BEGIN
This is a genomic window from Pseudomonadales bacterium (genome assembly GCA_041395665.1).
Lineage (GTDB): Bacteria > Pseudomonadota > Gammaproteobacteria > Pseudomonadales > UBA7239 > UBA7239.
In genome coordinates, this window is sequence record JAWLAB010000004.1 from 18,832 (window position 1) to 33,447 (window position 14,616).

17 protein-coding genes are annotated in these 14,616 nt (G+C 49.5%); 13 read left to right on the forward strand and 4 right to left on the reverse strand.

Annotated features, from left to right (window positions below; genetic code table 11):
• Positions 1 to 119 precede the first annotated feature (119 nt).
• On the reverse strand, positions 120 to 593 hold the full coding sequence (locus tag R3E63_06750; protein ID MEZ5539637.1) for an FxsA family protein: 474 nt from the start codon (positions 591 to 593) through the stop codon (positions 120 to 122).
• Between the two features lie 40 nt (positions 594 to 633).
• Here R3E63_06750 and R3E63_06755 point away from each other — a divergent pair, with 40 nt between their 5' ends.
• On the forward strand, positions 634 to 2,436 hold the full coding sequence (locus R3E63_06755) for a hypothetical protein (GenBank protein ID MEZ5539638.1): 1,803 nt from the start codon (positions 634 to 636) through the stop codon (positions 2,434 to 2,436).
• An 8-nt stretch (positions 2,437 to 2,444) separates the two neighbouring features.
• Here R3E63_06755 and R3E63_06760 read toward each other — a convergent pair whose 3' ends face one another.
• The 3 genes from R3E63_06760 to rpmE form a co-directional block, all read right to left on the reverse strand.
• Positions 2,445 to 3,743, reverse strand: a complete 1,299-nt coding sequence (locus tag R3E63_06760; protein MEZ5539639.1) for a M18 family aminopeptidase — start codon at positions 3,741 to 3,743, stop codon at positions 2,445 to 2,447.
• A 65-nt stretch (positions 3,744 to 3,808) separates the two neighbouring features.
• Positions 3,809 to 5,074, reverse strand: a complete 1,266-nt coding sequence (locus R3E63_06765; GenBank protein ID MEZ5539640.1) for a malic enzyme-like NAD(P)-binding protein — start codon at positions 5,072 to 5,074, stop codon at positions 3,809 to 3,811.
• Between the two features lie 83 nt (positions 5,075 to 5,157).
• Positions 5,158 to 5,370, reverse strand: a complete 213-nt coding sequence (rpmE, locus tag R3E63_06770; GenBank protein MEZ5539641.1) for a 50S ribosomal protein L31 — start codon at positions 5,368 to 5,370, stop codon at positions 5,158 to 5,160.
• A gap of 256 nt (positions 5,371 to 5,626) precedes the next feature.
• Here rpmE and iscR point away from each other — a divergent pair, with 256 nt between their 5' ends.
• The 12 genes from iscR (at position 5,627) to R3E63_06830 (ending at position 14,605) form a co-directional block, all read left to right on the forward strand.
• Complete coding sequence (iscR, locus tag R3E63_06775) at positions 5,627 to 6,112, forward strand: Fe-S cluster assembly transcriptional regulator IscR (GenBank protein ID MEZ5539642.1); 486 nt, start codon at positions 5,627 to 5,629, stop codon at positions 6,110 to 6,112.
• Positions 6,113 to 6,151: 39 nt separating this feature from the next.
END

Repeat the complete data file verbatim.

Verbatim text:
This is a genomic window from Pseudomonadales bacterium (genome assembly GCA_041395665.1).
Lineage (GTDB): Bacteria > Pseudomonadota > Gammaproteobacteria > Pseudomonadales > UBA7239 > UBA7239.
In genome coordinates, this window is sequence record JAWLAB010000004.1 from 18,832 (window position 1) to 33,447 (window position 14,616).

17 protein-coding genes are annotated in these 14,616 nt (G+C 49.5%); 13 read left to right on the forward strand and 4 right to left on the reverse strand.

Annotated features, from left to right (window positions below; genetic code table 11):
• Positions 1 to 119 precede the first annotated feature (119 nt).
• On the reverse strand, positions 120 to 593 hold the full coding sequence (locus tag R3E63_06750; protein ID MEZ5539637.1) for an FxsA family protein: 474 nt from the start codon (positions 591 to 593) through the stop codon (positions 120 to 122).
• Between the two features lie 40 nt (positions 594 to 633).
• Here R3E63_06750 and R3E63_06755 point away from each other — a divergent pair, with 40 nt between their 5' ends.
• On the forward strand, positions 634 to 2,436 hold the full coding sequence (locus R3E63_06755) for a hypothetical protein (GenBank protein ID MEZ5539638.1): 1,803 nt from the start codon (positions 634 to 636) through the stop codon (positions 2,434 to 2,436).
• An 8-nt stretch (positions 2,437 to 2,444) separates the two neighbouring features.
• Here R3E63_06755 and R3E63_06760 read toward each other — a convergent pair whose 3' ends face one another.
• The 3 genes from R3E63_06760 to rpmE form a co-directional block, all read right to left on the reverse strand.
• Positions 2,445 to 3,743, reverse strand: a complete 1,299-nt coding sequence (locus tag R3E63_06760; protein MEZ5539639.1) for a M18 family aminopeptidase — start codon at positions 3,741 to 3,743, stop codon at positions 2,445 to 2,447.
• A 65-nt stretch (positions 3,744 to 3,808) separates the two neighbouring features.
• Positions 3,809 to 5,074, reverse strand: a complete 1,266-nt coding sequence (locus R3E63_06765; GenBank protein ID MEZ5539640.1) for a malic enzyme-like NAD(P)-binding protein — start codon at positions 5,072 to 5,074, stop codon at positions 3,809 to 3,811.
• Between the two features lie 83 nt (positions 5,075 to 5,157).
• Positions 5,158 to 5,370, reverse strand: a complete 213-nt coding sequence (rpmE, locus tag R3E63_06770; GenBank protein MEZ5539641.1) for a 50S ribosomal protein L31 — start codon at positions 5,368 to 5,370, stop codon at positions 5,158 to 5,160.
• A gap of 256 nt (positions 5,371 to 5,626) precedes the next feature.
• Here rpmE and iscR point away from each other — a divergent pair, with 256 nt between their 5' ends.
• The 12 genes from iscR (at position 5,627) to R3E63_06830 (ending at position 14,605) form a co-directional block, all read left to right on the forward strand.
• Complete coding sequence (iscR, locus tag R3E63_06775) at positions 5,627 to 6,112, forward strand: Fe-S cluster assembly transcriptional regulator IscR (GenBank protein ID MEZ5539642.1); 486 nt, start codon at positions 5,627 to 5,629, stop codon at positions 6,110 to 6,112.
• Positions 6,113 to 6,151: 39 nt separating this feature from the next.